A new guide has been produced

A new guide has been produced

VIDEO and story: Guide published to stop ship strikes

A mariners guide on whales was recently produced with the expertise of a Prince Rupert-based marine mammal researcher.




Whales and large vessels tend to share the same path coming in and out of the harbour, and to reduce incidence of collisions, a guide for mariners was produced with the expertise of a Prince Rupert-based marine mammal researcher.

“We talk about slowing down. Research has shown that in areas of high density of cetaceans, if we slow vessels down to 10 knots or so, we can greatly reduce the chance of ship strikes,” said Caitlin Birdsall, who works for the Vancouver Aquarium’s Coastal Ocean Research Institute.

The Mariner’s Guide to Whales, Dolphins and Porpoises of Western Canada focuses on minimizing disturbance of cetaceans — whales, dolphins, porpoises with torpedo shaped bodies.

With the expansion of the Port of Prince Rupert, which will increase vessel activity in the harbour, the guide offers suggestions to reduce vessel strikes, noises that interrupt natural behaviours and air pollution.

“There’s actually been some research done that shows because whales don’t have sinuses like we do. They have very little filters. They inhale anything that is sitting on the water depending on weather conditions and distance, that can mean that they’re inhaling large amounts of certain gases,” Birdsall said.

Vessel and noise maintenance is already imposed through regulations by the International Maritime Organization but the guide refers back to the importance of maintaining the vessel’s hull and props to reduce underwater noise.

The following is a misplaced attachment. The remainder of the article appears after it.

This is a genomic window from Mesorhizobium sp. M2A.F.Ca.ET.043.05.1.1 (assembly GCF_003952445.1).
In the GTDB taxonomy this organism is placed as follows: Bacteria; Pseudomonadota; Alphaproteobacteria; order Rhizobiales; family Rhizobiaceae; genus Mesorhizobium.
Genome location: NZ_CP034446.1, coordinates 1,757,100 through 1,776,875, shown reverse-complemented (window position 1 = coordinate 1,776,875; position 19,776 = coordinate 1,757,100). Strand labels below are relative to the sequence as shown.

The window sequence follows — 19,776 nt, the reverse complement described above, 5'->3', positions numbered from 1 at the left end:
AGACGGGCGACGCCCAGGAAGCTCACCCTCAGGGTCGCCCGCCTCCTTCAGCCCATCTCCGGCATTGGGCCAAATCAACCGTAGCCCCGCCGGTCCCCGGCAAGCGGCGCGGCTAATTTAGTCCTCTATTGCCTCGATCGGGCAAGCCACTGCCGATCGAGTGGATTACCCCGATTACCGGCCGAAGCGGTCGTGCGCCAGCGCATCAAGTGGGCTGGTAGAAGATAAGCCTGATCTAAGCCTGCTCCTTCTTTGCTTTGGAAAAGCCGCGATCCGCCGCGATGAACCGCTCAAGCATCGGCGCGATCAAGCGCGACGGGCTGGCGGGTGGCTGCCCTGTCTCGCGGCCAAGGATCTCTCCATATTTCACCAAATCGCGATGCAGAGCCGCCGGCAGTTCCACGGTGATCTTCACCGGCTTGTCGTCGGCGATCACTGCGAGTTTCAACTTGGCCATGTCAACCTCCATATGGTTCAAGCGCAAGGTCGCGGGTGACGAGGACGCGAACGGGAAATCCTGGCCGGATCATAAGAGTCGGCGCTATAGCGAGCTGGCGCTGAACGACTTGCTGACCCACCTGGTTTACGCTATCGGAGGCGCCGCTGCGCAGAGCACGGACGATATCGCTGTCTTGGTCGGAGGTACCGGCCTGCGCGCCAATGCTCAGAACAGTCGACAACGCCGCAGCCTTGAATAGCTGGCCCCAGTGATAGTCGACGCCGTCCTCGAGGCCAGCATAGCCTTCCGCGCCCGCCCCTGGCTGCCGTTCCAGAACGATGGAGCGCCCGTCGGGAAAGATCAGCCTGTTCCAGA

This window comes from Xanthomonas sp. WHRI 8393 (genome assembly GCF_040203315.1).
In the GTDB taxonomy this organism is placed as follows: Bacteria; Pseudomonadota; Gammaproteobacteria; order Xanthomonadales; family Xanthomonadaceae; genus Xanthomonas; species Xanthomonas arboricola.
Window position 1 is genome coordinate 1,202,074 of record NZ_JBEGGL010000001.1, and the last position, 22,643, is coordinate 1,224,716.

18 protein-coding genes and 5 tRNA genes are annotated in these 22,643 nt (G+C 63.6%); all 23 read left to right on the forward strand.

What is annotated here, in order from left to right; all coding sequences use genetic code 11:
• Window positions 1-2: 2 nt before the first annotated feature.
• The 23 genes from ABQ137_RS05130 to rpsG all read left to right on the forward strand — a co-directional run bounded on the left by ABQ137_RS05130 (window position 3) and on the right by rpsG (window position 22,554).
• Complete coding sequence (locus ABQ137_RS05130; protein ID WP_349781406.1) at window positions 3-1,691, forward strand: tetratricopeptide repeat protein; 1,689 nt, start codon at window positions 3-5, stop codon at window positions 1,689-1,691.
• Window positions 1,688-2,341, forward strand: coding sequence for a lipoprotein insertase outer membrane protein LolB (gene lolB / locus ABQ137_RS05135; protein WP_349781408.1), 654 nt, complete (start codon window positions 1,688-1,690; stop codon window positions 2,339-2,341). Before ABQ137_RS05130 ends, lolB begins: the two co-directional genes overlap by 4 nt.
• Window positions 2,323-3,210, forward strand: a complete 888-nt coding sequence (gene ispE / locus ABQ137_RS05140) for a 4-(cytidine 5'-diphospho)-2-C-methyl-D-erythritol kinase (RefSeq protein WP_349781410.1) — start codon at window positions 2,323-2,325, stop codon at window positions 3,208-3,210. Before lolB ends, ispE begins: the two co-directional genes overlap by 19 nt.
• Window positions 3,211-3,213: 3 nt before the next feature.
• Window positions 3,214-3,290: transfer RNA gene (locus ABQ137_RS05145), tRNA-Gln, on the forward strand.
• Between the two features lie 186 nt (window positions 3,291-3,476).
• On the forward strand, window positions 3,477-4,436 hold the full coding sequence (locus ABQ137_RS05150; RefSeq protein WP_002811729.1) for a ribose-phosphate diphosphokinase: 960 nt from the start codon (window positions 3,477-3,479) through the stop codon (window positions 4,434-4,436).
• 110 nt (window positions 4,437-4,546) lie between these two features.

Misconceptions are also debunked in the guide. Cetaceans will not always move out of the way of a large vessel. The guide provides maps to show the areas where there are higher densities of cetaceans — which also happens to be where vessels are coming in to port.

“We have very little data about large vessel strikes in B.C. and it’s not because it doesn’t happen. They’re such big vessels that it’s very easy for them not to know,” she said.

On occasion, a large vessel will come into port with a whale wedged in the bulbous bow of the vessel. Often, when a cetacean is found dead along the coast and a necropsy is performed, there is evidence of blunt force trauma.

Birdsall recommends gradual course changes away from groups of cetaceans and to maintain course and speed if porpoises are riding the wake of the ship. Research on the East Coast of the U.S. on North Atlantic right whales demonstrated that when slowdown zones were imposed, mortality from vessel strikes decreased by 80-90 per cent.

The guide was inspired by an East Coast version. The Vancouver Aquarium, Port of Vancouver and the Port of Prince Rupert partnered for over one year to produce a West Coast guide. An advisory committee was created to cover the type of information that would be useful to the target audience: BC Ferries, BC Coast Pilots, operators of large container ships and cruise ships.

“The health of the ocean is integral to our success as a gateway for maritime trade. Close teamwork by partners that share this perspective helped make this project a success, and lays the foundation for future, similarly positive, initiatives,” said Jason Scherr, manager of Environmental Sustainability for the Port of Prince Rupert.

The 62-page guide was distributed to B.C. Ferries, commercial vessel captains and professional mariners in February.

To learn more about how to report a vessel strike with a cetacean, or about marine species in the harbour and how to minimize disturbing their habitat, the guide is available online.